Experiment didn’t work

Associate Health Minister Peter Dunne has announced that  the government will introduce and pass under urgency legislation removing from sale all remaining so called ‘legal highs’.

“While there has been a substantial reduction in the number of these products available and the number of outlets from which they can be sold, reports of severe adverse reactions continue to be received by the National Poisons Centre and Centre for Adverse Reactions Monitoring” says Mr Dunne.

It has been impossible to attribute these adverse effects to any particular products and in the absence of that ministers accepted my recommendation at cabinet last Tuesday to end the transitional period, taking all products with interim approval off the market.

“I will bring to parliament amending legislation to put this measure in place, to be introduced and passed through all stages under urgency on 8 May and come into force the day after receiving the Royal Assent” says Mr Dunne.

When the legislation was introduced the 41 products which were permitted to be sold were thought to be safe. They aren’t.

The ODT shows the dangers they pose:

Nathan Belcher and Aaron Macahan started using legal highs because that was what everyone else was doing.

But by the time they realised how it badly it was affecting them, it was too late.

The pair could ”easily” smoke four or five bags a day – each.

At $25 a packet, they estimate they spent $7000 on the products just this year.

Their lives followed a pattern of eating, using legal highs and sleeping.  . .

Legalising these drugs was an experiment which hasn’t worked.

Making them illegal won’t get rid of them completely but it will make them much harder to get and get rid of the mistaken perception that they are harmless.

4 Responses to Experiment didn’t work

  1. Andrei says:

    I wonder how “safe” or “unsafe” these things really are?

    There has been a lot of noise about them lately and the Government has had its usual knee jerk reaction.

    Of course the real mistake was made years ago when it was decided that the force of the law should be used to control peoples drug taking behaviour.

    A huge error of judgement, if marijuana hadn’t been banned none of these “legal highs” would have ever come on the market and of course by banning marijuana we ended up creating an illegal drug trade with huge profits and as long as that trade exists, well, new things with new problems will continue to appear….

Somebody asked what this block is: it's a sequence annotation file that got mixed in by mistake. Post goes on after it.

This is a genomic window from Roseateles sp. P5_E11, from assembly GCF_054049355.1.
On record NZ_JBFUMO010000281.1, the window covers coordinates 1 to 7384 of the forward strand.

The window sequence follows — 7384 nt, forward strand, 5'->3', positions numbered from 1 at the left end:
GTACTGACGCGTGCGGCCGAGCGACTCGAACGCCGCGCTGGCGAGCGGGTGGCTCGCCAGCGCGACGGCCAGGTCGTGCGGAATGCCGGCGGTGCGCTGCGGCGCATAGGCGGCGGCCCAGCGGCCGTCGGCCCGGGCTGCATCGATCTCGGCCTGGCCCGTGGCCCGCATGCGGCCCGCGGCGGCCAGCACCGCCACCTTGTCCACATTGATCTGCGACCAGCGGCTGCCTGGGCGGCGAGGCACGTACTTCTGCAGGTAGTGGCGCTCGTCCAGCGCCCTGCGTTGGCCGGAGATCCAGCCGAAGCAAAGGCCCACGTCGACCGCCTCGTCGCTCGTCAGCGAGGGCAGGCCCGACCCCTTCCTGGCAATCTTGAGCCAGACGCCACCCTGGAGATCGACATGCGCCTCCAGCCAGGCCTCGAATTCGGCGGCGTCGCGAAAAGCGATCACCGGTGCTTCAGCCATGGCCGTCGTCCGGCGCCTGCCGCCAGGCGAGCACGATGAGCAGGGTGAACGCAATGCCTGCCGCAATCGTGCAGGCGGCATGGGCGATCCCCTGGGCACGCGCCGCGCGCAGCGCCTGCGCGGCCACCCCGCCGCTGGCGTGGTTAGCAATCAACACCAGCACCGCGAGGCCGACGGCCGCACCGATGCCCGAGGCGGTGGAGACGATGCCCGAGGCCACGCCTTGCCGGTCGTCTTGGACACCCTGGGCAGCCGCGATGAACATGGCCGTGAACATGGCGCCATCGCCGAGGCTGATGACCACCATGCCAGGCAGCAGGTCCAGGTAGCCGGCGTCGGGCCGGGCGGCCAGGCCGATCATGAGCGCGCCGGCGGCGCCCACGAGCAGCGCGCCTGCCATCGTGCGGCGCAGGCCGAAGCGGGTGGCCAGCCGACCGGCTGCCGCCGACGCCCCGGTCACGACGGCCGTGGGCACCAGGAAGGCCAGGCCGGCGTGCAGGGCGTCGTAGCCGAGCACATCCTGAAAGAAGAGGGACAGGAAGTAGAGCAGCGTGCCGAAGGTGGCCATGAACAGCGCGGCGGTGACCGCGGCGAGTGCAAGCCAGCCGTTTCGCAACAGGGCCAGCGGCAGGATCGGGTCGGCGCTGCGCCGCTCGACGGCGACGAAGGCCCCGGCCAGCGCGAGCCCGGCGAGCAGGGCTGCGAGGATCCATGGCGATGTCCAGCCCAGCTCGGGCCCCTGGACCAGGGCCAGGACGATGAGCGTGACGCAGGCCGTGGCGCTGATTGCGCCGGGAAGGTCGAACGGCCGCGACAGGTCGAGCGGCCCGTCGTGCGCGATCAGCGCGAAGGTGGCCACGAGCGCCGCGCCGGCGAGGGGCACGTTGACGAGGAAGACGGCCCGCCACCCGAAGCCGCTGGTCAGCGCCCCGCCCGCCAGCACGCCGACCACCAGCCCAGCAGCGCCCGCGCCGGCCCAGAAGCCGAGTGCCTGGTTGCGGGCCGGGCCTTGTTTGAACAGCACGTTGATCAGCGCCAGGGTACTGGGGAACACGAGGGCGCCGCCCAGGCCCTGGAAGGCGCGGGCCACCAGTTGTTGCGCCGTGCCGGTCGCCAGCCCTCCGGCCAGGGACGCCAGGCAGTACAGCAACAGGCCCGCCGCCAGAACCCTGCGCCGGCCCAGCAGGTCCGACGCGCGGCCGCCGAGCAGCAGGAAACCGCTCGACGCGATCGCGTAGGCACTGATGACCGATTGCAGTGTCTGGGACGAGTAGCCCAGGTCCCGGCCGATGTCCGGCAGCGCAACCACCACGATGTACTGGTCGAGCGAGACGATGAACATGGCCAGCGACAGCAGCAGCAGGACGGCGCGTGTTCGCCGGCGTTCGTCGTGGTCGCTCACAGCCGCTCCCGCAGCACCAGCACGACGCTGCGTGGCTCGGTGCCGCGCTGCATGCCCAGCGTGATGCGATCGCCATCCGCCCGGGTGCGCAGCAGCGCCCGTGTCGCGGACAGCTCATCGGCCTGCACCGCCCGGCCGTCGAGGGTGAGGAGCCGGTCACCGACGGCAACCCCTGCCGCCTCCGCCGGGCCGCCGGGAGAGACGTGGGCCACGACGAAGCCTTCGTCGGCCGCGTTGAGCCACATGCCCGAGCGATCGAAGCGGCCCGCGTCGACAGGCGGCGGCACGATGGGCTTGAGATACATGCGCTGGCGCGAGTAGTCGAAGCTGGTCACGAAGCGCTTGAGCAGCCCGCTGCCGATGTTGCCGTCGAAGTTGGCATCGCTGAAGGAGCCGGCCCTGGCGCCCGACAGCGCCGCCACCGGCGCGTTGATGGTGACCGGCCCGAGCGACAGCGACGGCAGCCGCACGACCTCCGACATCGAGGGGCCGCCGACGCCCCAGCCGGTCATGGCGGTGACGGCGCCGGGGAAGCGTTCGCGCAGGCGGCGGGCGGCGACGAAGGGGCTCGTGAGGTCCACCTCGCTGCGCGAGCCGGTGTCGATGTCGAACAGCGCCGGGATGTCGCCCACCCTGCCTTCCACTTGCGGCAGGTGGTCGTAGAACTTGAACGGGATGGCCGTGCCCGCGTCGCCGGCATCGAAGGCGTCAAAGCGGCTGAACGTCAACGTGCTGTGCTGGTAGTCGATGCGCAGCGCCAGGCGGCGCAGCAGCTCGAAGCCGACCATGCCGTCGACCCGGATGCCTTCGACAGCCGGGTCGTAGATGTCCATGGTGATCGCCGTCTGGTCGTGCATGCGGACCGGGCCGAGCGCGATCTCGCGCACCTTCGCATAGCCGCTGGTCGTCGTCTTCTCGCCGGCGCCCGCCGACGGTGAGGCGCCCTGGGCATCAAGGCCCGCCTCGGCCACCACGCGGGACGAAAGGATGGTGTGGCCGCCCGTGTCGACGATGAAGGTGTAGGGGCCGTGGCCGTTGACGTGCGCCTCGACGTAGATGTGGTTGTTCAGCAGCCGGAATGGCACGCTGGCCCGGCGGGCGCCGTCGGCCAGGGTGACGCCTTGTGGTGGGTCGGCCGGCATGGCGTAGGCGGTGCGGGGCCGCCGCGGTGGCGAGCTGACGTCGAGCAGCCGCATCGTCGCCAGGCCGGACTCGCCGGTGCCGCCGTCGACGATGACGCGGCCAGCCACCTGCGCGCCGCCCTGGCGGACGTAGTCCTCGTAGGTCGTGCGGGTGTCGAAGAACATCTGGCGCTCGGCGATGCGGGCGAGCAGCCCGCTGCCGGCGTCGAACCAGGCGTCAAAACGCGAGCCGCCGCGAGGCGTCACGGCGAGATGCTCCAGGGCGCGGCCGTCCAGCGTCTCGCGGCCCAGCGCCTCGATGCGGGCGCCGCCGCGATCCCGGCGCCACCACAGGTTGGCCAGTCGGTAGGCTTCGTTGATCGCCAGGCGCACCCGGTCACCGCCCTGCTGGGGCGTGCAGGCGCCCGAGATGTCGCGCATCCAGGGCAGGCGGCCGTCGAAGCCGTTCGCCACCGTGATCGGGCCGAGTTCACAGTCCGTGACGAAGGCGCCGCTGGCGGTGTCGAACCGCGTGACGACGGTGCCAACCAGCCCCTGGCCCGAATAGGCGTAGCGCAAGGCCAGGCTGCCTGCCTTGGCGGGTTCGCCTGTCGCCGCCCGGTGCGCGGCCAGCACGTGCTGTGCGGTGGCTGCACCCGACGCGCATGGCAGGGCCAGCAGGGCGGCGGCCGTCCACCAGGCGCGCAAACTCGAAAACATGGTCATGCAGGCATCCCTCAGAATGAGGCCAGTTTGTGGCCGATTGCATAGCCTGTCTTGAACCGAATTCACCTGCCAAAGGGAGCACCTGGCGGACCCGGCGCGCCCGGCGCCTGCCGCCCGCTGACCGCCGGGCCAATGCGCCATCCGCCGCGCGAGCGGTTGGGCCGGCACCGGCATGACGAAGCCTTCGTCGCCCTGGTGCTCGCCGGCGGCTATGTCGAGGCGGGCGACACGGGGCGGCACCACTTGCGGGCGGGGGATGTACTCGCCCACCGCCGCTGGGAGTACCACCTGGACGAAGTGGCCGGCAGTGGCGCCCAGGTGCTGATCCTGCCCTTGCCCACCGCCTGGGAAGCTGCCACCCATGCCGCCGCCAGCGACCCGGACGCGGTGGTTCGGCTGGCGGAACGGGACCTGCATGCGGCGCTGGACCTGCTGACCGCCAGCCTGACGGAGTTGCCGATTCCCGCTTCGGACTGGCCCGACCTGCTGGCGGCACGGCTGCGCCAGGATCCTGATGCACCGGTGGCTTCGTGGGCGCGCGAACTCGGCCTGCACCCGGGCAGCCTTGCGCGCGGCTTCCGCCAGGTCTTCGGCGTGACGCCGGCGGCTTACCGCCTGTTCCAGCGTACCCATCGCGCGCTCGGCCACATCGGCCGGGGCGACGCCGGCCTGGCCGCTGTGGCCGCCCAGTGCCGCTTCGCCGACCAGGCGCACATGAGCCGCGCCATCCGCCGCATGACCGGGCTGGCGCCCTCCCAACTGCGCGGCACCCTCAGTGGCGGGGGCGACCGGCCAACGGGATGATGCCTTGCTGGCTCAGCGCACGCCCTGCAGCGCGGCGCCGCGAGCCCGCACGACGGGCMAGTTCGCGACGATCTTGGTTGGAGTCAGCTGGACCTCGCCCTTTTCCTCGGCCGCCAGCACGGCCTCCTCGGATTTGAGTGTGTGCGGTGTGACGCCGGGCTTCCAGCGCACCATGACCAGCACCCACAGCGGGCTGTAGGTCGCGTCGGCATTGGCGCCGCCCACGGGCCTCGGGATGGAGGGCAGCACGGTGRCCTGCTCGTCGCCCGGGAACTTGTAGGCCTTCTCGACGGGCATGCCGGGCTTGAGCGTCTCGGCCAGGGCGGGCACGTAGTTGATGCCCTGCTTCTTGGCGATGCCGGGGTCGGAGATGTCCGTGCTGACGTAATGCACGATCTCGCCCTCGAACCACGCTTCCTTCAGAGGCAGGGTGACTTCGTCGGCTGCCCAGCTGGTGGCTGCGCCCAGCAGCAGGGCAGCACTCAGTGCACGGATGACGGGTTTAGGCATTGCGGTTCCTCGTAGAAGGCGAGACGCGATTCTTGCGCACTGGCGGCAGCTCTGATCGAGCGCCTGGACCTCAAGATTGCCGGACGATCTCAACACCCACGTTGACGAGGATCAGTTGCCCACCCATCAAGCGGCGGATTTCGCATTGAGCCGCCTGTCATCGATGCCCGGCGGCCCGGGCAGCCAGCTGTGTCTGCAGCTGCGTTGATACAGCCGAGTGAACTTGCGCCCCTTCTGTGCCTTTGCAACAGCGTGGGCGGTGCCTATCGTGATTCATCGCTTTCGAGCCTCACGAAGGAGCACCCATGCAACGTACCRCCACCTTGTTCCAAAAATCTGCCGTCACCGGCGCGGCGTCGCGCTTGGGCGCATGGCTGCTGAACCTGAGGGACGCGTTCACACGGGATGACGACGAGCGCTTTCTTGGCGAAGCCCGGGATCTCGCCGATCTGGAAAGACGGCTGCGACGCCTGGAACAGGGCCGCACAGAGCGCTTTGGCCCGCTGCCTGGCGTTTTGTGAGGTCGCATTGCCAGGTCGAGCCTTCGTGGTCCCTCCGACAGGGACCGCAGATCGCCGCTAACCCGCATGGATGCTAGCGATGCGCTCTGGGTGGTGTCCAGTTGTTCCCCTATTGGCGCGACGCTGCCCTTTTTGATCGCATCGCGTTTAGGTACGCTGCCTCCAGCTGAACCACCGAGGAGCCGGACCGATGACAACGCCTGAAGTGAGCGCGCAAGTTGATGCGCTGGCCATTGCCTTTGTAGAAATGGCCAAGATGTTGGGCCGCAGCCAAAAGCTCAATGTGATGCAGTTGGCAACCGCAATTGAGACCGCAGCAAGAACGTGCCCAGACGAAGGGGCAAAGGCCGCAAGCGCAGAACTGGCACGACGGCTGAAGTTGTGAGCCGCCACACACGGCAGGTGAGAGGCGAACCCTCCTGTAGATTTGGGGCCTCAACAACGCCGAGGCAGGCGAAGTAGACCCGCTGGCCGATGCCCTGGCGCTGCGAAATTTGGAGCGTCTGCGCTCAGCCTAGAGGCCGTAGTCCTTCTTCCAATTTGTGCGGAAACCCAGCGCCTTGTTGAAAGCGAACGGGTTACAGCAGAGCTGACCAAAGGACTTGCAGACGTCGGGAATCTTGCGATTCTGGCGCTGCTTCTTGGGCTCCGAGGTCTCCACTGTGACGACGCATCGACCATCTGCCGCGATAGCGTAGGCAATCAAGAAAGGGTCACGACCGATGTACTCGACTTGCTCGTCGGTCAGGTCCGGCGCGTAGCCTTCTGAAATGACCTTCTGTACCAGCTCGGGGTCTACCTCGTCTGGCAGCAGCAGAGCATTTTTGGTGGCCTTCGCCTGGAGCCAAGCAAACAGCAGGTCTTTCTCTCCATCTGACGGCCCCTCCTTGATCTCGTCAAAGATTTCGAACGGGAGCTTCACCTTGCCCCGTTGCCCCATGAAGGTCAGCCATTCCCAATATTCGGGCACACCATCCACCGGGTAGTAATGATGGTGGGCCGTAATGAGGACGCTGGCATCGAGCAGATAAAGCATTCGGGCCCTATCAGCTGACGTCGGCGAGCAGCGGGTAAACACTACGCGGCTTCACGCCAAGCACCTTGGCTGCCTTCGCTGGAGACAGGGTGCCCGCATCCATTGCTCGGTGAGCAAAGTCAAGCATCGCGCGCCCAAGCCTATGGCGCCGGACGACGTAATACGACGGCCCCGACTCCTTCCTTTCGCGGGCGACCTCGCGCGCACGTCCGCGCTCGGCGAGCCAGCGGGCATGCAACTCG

You cannot legislate salvation but we will never learn that.

    Sometimes I think our MPs must have taken stupid pills

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  2. JC says:

    I read at least one overseas report on the NZ experiment.. the reaction was favourable as there was an opinion that you can’t stop drug taking and regulating it might be a better way to go.

    Oh well..

    JC

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  3. TraceyS says:

    “Cannabis is one of the most commonly used illicit drugs, and despite the widely held belief that it is a safe drug, its long-term use has potentially harmful consequences. To date, the research on the impact of its use has largely been epidemiological in nature and has consistently found that cannabis use is associated with schizophrenia outcomes later in life, even after controlling for several confounding factors. While the majority of users can continue their use without adverse effects, it is clear from studies of psychosis that some individuals are more vulnerable to its effects than others. In addiction, evidence from both epidemiological and animal studies indicates that cannabis use during adolescence carries particular risk.”

    Casadio, P. Fernandes, C. Murray, R M. Di Fortib, M. Cannabis use in young people: The risk for schizophrenia. Neuroscience & Biobehavioral Reviews. Vol. 35, 8, August 2011. PP 1779–1787.

    There is recent research underway which seeks to modulate these (and other) negative effects so that people (hopefully not adolescents) can safely enjoy the many positive benefits.

    Until that process has progressed, let’s not use the synthetic cannabis argument as an excuse to legalise marijuana.

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  4. TraceyS says:

    “if marijuana hadn’t been banned none of these “legal highs” would have ever come on the market”

    I can’t agree with you there, Andrei. If marijuana hadn’t been banned, its use would be more widespread by now, and tolerance would be higher among users. That would lead to either stronger drugs, or chemicals which antagonise brain cells to react better to the marijuana, ie. the exact same kinds of chemicals now appearing in legal highs.

    Marijuana’s active content is highly variable. People like consistency. How long before dope is getting sprayed with something lab-made to make it more uniform? Probably already going on. After all, that’s how we use chemicals in food – normally for positive effect.

    Of course the state could get involved…http://www.cbsnews.com/news/uruguays-government-may-become-first-to-sell-marijuana/

    Like you said, “you cannot legislate salvation” I agree with that. People take drugs because they’ve got problems. Real ones which can’t be legislated away…

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